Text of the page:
Today I was struck by the beauty of my breastfeeding relationship with my son. The light filtered through the window after our nap, the new crisp white sheets I had just put on the bed felt heavenly and looked so pure. My son’s hair – a golden blond – was moving in the breeze from the window and shining like a halo. The moment was perfect. Peaceful.
Then my 2 and 1/2 year old decided the moment was too calm. He blew “raspberries” on me, pushed himself off like a diver, and proceeded to totally rip apart the freshly made bed by playing a mixture of peek-a-boo and “ghost”.
And the moment was still perfect.
When I was pregnant with my son, the first dream I had was about breastfeeding. In the dream, I looked down at the child at my breast and said, “I love you son.” When we eventually had the 20 week scan and found out the sex of our baby, they didn’t even have to tell me – I knew I had a son inside my womb. That dream was too clear and perfect to be wrong.
If that dream being my first – and recurrent – dream is any indication then it should be easy to see that I was looking forward to breastfeeding. I knew that my mother had breastfed me. It was just what I was going to do and there was no question in my mind. Thank goodness my husband also totally accepted this reality – he was breastfed and viewed it as normal. And so, we prepared for the journey. Bought books, breast pump, lanolin, nursing pads and bras.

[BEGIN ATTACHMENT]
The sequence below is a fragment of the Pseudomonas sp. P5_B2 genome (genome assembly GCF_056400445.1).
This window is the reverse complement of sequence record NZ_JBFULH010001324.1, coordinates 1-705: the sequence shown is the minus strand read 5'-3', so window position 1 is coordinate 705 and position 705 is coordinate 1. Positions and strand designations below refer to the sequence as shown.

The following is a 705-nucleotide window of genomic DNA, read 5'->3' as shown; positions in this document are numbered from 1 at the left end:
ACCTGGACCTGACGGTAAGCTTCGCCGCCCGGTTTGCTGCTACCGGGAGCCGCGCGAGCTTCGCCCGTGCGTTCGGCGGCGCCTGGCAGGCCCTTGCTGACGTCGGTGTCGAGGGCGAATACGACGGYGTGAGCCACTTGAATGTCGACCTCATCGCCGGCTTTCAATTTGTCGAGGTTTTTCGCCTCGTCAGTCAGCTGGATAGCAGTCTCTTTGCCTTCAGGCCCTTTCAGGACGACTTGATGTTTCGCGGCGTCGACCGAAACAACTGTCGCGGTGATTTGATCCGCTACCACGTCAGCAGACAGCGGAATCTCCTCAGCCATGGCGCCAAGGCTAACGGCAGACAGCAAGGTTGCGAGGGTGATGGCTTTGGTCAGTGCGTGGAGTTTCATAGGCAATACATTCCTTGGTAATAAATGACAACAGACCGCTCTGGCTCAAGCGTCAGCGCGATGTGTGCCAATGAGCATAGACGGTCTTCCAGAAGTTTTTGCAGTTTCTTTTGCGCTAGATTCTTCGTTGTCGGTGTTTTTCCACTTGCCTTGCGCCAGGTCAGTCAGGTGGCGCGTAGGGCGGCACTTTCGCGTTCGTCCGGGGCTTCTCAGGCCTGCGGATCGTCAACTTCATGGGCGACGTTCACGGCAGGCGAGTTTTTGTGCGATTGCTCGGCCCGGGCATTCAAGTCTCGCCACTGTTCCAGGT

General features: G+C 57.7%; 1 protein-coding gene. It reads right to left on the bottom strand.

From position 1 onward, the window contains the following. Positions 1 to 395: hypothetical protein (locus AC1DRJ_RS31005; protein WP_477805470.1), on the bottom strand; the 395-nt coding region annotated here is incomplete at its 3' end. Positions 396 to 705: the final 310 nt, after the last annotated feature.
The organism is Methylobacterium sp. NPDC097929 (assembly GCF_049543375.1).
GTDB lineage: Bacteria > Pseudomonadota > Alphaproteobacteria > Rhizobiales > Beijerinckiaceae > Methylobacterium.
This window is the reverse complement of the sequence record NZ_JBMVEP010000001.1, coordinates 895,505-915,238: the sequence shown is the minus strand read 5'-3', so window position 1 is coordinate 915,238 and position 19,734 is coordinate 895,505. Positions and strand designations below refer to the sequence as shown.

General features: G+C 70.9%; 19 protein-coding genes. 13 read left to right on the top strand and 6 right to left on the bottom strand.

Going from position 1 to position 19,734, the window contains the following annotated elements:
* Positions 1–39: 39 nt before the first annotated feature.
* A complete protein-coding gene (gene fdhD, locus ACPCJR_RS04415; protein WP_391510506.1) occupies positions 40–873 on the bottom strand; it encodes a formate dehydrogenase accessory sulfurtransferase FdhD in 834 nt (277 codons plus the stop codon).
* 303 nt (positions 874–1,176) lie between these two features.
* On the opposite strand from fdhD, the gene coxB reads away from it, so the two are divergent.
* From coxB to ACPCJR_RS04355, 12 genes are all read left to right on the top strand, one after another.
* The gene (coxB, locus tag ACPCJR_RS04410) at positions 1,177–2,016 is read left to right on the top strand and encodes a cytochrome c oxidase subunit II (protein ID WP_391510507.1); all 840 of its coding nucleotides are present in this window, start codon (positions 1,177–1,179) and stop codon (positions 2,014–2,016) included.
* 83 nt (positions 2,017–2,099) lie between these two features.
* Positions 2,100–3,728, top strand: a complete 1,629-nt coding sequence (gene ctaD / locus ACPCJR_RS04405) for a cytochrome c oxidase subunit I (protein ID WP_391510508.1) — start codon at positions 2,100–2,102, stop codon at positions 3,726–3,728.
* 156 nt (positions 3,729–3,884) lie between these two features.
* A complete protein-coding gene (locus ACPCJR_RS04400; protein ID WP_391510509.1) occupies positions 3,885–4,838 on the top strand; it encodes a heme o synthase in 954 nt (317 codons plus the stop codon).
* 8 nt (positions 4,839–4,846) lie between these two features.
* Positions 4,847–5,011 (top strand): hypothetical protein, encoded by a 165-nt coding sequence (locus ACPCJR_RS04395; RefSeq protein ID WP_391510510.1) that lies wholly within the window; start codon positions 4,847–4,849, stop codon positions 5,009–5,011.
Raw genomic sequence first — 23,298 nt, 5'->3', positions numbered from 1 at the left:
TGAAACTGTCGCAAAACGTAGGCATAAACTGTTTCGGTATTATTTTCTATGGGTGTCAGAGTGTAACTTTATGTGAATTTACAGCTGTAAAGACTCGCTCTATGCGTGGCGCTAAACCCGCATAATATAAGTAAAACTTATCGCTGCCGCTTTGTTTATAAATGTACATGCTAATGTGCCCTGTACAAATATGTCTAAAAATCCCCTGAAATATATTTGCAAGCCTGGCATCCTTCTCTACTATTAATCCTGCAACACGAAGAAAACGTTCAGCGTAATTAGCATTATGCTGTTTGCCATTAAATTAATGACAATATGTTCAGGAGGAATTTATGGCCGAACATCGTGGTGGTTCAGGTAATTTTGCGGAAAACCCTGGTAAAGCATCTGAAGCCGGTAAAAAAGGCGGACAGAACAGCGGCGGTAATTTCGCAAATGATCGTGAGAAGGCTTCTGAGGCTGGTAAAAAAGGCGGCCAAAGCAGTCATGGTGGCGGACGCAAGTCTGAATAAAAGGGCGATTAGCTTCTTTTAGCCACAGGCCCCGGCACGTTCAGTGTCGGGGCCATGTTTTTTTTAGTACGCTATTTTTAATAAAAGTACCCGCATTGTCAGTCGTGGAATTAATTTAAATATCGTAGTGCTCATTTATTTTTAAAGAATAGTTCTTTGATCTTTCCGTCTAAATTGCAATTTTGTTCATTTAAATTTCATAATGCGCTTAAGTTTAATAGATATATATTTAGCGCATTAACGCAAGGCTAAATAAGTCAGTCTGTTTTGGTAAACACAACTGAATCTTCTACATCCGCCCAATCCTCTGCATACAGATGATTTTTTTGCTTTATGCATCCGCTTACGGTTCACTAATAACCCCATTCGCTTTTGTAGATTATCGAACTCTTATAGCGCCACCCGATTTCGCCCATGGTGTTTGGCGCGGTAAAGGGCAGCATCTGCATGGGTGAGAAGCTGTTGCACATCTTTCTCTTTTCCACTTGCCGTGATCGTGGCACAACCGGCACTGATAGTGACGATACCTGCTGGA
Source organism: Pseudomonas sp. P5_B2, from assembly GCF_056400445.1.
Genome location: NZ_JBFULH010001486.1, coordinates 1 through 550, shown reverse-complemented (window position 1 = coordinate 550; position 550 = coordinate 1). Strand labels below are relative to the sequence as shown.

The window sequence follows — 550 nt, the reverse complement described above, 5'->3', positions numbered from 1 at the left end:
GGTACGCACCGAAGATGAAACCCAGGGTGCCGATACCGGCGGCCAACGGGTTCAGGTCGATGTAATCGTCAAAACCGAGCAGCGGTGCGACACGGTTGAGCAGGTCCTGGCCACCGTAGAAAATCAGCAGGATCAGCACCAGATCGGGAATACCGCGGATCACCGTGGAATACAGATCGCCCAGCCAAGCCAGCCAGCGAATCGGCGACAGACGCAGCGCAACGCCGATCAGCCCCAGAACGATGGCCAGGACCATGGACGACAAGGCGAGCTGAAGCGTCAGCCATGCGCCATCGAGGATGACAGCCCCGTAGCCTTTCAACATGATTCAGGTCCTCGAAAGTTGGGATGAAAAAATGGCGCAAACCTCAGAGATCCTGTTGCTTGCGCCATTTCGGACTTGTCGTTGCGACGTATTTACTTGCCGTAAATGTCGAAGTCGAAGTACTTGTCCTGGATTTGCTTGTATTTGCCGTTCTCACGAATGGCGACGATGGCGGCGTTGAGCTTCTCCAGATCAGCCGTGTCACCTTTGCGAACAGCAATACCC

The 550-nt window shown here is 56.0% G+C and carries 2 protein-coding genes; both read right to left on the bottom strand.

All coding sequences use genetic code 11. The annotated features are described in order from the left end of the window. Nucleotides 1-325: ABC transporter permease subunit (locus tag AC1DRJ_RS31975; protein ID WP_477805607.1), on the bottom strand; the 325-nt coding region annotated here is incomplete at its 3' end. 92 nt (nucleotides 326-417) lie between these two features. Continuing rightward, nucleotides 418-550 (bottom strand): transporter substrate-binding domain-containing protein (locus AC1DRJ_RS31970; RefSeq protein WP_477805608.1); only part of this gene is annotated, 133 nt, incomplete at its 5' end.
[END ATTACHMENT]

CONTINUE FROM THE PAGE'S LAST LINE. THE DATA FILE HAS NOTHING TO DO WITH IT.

The start of our breastfeeding relationship was tough. Mastitis, thrush, tongue tie, bad latch, a very small baby and very large breast, overactive letdown, and Raynaud’s Syndrome/vasospasms. It was an adventure! Some days I wanted to give up – I think we all have those moments. I set a goal – six months. Six months and I would see how I felt. By six months it was a no-brainer and things were now easy and I didn’t have to think about breastfeeding. I was pumping to donate and had more than enough for my son. I set my next goal – a year.
As the one year mark approached things were still easy and my son was still nursing often. I was not sure how I would feel about nursing past a year – after all, wasn’t that “weird?” Yet when my son turned one I realized that nothing changed. He was still the same kid, still my baby. He still obviously needed – and wanted – to breastfeed. It was our cure-all. Bumped heads, upset tummy, teething, picky eater days – anything and everything was cured by the “boob”.
As my son approached his second birthday, we moved cross country. My husband had already moved to our new state several months before and we finally got to follow behind in our moving truck – just me and the kiddo on a three day drive. Needless to say, the upheaval of those 6+ months was made much easier by having the home base of breastfeeding. My son felt safe there. It was the one constant in his life. Cuddles, breastmilk, quiet.
Suddenly my son was two years old, I was pregnant with our second child, and he was still nursing. Without thinking about it I had been on the journey of “extended breastfeeding” – though I now think of it as full-term breastfeeding. It feels too natural to consider it an extension of a deadline.